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An  Essay  Arguing  For




By  Jon LaFalce

October  2007



When delving into the origins of an ancient coin, examining the distant past is an extremely difficult task at best.  The lack of records, conflicting archeological data, destruction of important sites in antiquity, and assumptions based upon previous research, all contribute to the fog of numismatic history.  One can only speculate on the important dates relating to a narrow chronology when specific and confirmable evidence is lacking.   It is the currently acknowledged dating of  "Twin Victories With Wreaths"  (VICTORIAE DD AVGG Q NN) series during the Constantinian Dynasty that is the focus of this essay.


The VICTORIAE DD AVGG Q NN series of AE4 coins (TVWW) has come to have an accepted production date of AD 347-48, definitively put forth by J Kent in Volume VII of Roman Imperial Coinage.  Given the sheer number of the coins that have been found in relation to other small bronze coins of the time, it seems unlikely (to this author) that production could have been limited to less than two years, ending at the monetary reformation with the Fel Temp series that began in AD 348.  Other respected authorities such as Pierre Bastien, have placed the production span from AD 342-347, at least in Lyons  Emissions containing letters in the center field,  Bastien proposes to be from AD 343-347, based upon known activity dates for the official mints.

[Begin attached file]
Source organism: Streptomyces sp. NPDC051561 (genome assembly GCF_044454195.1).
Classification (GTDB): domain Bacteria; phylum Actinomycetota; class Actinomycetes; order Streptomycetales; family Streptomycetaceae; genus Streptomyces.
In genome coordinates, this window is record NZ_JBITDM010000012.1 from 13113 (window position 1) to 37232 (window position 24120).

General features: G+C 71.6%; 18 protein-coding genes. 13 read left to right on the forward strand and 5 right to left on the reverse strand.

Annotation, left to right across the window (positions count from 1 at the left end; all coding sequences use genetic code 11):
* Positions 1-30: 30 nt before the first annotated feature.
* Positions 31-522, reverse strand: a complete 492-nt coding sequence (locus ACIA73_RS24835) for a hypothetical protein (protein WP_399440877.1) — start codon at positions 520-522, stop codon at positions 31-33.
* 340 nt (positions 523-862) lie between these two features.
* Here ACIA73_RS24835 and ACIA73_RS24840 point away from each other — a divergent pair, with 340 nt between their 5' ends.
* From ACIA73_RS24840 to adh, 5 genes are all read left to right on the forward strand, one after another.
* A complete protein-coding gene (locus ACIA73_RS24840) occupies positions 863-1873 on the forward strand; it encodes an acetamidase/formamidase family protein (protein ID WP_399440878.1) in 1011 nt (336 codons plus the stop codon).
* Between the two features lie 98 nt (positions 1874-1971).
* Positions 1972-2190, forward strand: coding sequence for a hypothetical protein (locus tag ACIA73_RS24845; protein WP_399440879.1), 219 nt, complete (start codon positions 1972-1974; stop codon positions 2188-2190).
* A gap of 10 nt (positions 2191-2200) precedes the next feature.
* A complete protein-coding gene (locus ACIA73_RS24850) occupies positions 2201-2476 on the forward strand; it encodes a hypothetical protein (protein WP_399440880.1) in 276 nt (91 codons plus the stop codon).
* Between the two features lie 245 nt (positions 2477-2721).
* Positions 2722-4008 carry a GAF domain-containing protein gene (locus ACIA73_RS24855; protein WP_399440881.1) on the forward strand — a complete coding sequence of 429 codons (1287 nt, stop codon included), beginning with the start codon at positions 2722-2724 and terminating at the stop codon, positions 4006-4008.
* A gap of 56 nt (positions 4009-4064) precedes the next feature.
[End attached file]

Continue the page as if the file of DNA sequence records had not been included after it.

Yet both lofty sources have a proverbial soft spot.  In addition to dating the issue to AD 347-8, R.I.C. makes clear that there was no bronze production at the Trier mint from Spring of AD 340 until AD 350.  This assertion can be contested by the fact that there are not less than 32 variations of Constans and 27 of Constantius II existent with the Trier mintmark.  Production of this bronze issue would not have been possible if Trier had been closed during that particular decade.  So if it can be established that the Trier bronze production date is wrong in RIC, could the overall issue dates for the coin also be wrong?


On the other hand, Bastien minimizes the theological and political upheaval during this time and misses an opportunity to effectively narrow down the production date.  The schism between the co-emperors concerning the Arian Controversy had grown since the death of Constantine II in AD 340.   Beginning in AD 344, Constans was issuing not-so-veiled threats against his brother to adhere to the majority findings of the Council of Sardica held in the fall of AD 343.  A theological armistice was reached by spring AD 345, a deal clearly demonstrated by acquiescence to Constans ' demand for the restoration of Athanasius (who had been exiled by Constantius II) to the See at Alexandria.  However, divisions flared again, nearly resulting in open warfare by early AD 346.  But the brothers diffused the situation by agreeing to disagree.   (The Catholic Church 's records play down these events of AD 346, falling back on their policy of minimizing all internal strife that leaked into the public view.)  With this latest reconciliation between brothers occurring not later than spring, this timeframe becomes significant when speculating  the production date of the TVWW issue, particularly when examining the coin 's reverse representation.